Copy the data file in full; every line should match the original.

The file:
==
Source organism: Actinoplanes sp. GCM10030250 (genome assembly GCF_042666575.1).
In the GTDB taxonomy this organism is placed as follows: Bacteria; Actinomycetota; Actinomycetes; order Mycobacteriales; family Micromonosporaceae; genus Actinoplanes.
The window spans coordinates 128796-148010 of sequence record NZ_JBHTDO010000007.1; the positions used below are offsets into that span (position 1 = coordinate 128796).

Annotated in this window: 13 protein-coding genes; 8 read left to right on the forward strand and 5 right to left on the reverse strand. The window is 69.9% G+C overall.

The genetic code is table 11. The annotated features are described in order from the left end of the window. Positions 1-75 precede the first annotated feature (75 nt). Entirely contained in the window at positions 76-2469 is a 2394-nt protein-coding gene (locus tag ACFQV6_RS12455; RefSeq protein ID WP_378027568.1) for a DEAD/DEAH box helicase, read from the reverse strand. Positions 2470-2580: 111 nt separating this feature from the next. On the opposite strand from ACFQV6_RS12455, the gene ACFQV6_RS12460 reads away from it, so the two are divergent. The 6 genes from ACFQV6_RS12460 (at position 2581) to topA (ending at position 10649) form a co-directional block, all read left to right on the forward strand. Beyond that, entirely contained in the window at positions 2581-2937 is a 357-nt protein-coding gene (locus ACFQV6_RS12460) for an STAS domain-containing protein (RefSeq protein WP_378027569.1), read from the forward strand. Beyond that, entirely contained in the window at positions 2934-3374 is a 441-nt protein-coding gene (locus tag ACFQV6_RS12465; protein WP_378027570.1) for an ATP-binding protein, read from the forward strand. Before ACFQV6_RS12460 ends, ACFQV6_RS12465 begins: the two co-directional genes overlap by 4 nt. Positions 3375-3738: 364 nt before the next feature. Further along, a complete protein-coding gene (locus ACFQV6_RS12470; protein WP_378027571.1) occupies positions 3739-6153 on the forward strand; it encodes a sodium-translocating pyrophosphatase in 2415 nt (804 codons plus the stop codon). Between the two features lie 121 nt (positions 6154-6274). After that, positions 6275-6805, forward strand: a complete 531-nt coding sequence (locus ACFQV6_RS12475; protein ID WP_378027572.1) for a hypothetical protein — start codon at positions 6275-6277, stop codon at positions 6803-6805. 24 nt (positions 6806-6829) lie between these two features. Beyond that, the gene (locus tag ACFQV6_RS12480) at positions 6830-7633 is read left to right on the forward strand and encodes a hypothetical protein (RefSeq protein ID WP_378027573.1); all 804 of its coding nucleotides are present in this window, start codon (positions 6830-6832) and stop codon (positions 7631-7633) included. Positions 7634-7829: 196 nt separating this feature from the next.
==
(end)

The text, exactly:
Source organism: Actinoplanes sp. GCM10030250 (genome assembly GCF_042666575.1).
In the GTDB taxonomy this organism is placed as follows: Bacteria; Actinomycetota; Actinomycetes; order Mycobacteriales; family Micromonosporaceae; genus Actinoplanes.
The window spans coordinates 128796-148010 of sequence record NZ_JBHTDO010000007.1; the positions used below are offsets into that span (position 1 = coordinate 128796).

Annotated in this window: 13 protein-coding genes; 8 read left to right on the forward strand and 5 right to left on the reverse strand. The window is 69.9% G+C overall.

The genetic code is table 11. The annotated features are described in order from the left end of the window. Positions 1-75 precede the first annotated feature (75 nt). Entirely contained in the window at positions 76-2469 is a 2394-nt protein-coding gene (locus tag ACFQV6_RS12455; RefSeq protein ID WP_378027568.1) for a DEAD/DEAH box helicase, read from the reverse strand. Positions 2470-2580: 111 nt separating this feature from the next. On the opposite strand from ACFQV6_RS12455, the gene ACFQV6_RS12460 reads away from it, so the two are divergent. The 6 genes from ACFQV6_RS12460 (at position 2581) to topA (ending at position 10649) form a co-directional block, all read left to right on the forward strand. Beyond that, entirely contained in the window at positions 2581-2937 is a 357-nt protein-coding gene (locus ACFQV6_RS12460) for an STAS domain-containing protein (RefSeq protein WP_378027569.1), read from the forward strand. Beyond that, entirely contained in the window at positions 2934-3374 is a 441-nt protein-coding gene (locus tag ACFQV6_RS12465; protein WP_378027570.1) for an ATP-binding protein, read from the forward strand. Before ACFQV6_RS12460 ends, ACFQV6_RS12465 begins: the two co-directional genes overlap by 4 nt. Positions 3375-3738: 364 nt before the next feature. Further along, a complete protein-coding gene (locus ACFQV6_RS12470; protein WP_378027571.1) occupies positions 3739-6153 on the forward strand; it encodes a sodium-translocating pyrophosphatase in 2415 nt (804 codons plus the stop codon). Between the two features lie 121 nt (positions 6154-6274). After that, positions 6275-6805, forward strand: a complete 531-nt coding sequence (locus ACFQV6_RS12475; protein ID WP_378027572.1) for a hypothetical protein — start codon at positions 6275-6277, stop codon at positions 6803-6805. 24 nt (positions 6806-6829) lie between these two features. Beyond that, the gene (locus tag ACFQV6_RS12480) at positions 6830-7633 is read left to right on the forward strand and encodes a hypothetical protein (RefSeq protein ID WP_378027573.1); all 804 of its coding nucleotides are present in this window, start codon (positions 6830-6832) and stop codon (positions 7631-7633) included. Positions 7634-7829: 196 nt separating this feature from the next.